URA must lead against gender bias

PUBLISHED : Friday, 28 June, 2013, 12:00am
UPDATED : Friday, 28 June, 2013, 4:47am

At the Legislative Council, on June 19, Democratic Party legislator Helena Wong Pik-wan took to task Secretary for Home Affairs Tsang Tak-sing for failing to reach the 2010 benchmark of at least 30 per cent female presence on the boards of government statutory and non-statutory bodies ("Women take back seat on 35pc of panels", June 20).

Mr Tsang trotted out the standard defence that the majority of practitioners in the respective sector or profession are male. It is this mindset that has burdened us with advisory bodies stacked with males of a certain age and similar background. It is no wonder the advice given is predictable and in line with the general mindset of the sector concerned.

The excuse that members should be expert in particular fields is ridiculous.

While advisory bodies should include some experts and academics to provide technical know-how, far more important is that members have extensive life experience, have travelled and are lateral thinkers.

People with good general knowledge and experience in diverse fields can easily pick up the fundamentals of a particular sector. After all, many successful CEOs move from industry to industry.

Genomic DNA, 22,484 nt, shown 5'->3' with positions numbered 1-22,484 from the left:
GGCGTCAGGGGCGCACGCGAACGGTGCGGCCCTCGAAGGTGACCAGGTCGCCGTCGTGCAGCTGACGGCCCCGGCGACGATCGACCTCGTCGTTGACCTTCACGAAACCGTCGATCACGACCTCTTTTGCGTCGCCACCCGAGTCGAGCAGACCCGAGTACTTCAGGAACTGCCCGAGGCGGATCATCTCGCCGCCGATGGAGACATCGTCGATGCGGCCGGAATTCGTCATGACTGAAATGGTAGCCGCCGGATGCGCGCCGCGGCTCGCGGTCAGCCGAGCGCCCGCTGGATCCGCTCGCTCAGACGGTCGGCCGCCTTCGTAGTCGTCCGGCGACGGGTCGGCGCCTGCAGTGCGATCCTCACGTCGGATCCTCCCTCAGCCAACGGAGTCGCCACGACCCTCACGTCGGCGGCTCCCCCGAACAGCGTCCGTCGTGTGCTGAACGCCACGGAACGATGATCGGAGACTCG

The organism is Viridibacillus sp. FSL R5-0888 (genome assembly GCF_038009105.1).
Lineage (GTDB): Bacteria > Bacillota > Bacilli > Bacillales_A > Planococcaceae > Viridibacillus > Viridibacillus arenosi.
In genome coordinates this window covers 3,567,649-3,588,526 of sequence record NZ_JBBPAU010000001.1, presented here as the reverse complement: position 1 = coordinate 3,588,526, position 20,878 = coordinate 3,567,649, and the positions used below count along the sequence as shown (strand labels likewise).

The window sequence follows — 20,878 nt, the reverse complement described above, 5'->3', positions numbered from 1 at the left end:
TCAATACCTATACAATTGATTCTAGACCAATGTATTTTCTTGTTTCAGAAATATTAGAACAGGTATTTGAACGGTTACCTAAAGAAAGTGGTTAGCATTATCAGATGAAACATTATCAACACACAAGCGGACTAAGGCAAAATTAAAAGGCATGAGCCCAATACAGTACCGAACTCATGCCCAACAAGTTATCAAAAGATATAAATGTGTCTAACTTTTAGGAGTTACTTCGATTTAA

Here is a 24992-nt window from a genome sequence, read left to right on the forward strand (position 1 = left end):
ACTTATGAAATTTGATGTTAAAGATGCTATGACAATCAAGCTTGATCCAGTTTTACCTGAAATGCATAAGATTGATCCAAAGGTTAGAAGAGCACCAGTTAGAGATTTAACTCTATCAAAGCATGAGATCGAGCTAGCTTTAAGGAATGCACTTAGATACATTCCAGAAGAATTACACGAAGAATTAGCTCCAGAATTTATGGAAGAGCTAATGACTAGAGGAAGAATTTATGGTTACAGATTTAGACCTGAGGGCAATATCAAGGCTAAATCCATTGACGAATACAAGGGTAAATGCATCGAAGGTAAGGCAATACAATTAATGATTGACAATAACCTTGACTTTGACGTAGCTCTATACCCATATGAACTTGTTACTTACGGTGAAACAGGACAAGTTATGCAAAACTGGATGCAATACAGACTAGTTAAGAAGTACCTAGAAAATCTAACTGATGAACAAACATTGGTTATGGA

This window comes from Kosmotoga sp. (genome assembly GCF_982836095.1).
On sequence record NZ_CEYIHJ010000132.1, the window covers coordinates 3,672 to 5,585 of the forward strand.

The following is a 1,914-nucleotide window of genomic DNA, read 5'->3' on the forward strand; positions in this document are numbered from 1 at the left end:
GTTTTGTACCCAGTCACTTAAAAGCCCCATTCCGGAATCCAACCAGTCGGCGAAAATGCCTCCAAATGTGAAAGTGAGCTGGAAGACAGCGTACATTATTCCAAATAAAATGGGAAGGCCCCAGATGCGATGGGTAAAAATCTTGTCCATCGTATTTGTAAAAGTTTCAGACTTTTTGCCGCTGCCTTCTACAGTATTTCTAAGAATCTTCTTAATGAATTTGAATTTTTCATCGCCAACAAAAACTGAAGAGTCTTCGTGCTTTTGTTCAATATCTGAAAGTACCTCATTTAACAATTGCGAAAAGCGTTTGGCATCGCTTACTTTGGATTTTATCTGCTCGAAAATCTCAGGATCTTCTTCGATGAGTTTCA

There is also an urgent need for more youthful participation to bring in new ideas and more technologically-based solutions to resolve issues. With a more broad-based pool of talent to choose from, it should be possible to have 50 per cent participation from among the many able women in our community.

Ms Wong is concerned about the paucity of women on educational panels; she should be equally concerned about the make-up of the Urban Renewal Authority (URA) board, now reduced to only one female member.

Women in our society suffer more than men from bad town planning decisions, and during the extensive Urban Renewal Strategy review completed in 2010, promises were made to introduce more grass-roots participation to the process as civic society wants a greater say in shaping the city and public participation. However, in 2013, the board is still an exclusive boys' club.

As the only female member, Democratic Alliance for the Betterment and Progress of Hong Kong legislator Ann Chiang Lai-wan appears to have little expertise in town planning.

There are certainly many women in the community more qualified to evaluate development projects and their impact on society.

The 2014 URA appointments must address this issue.

Candy Tam, Wan Chai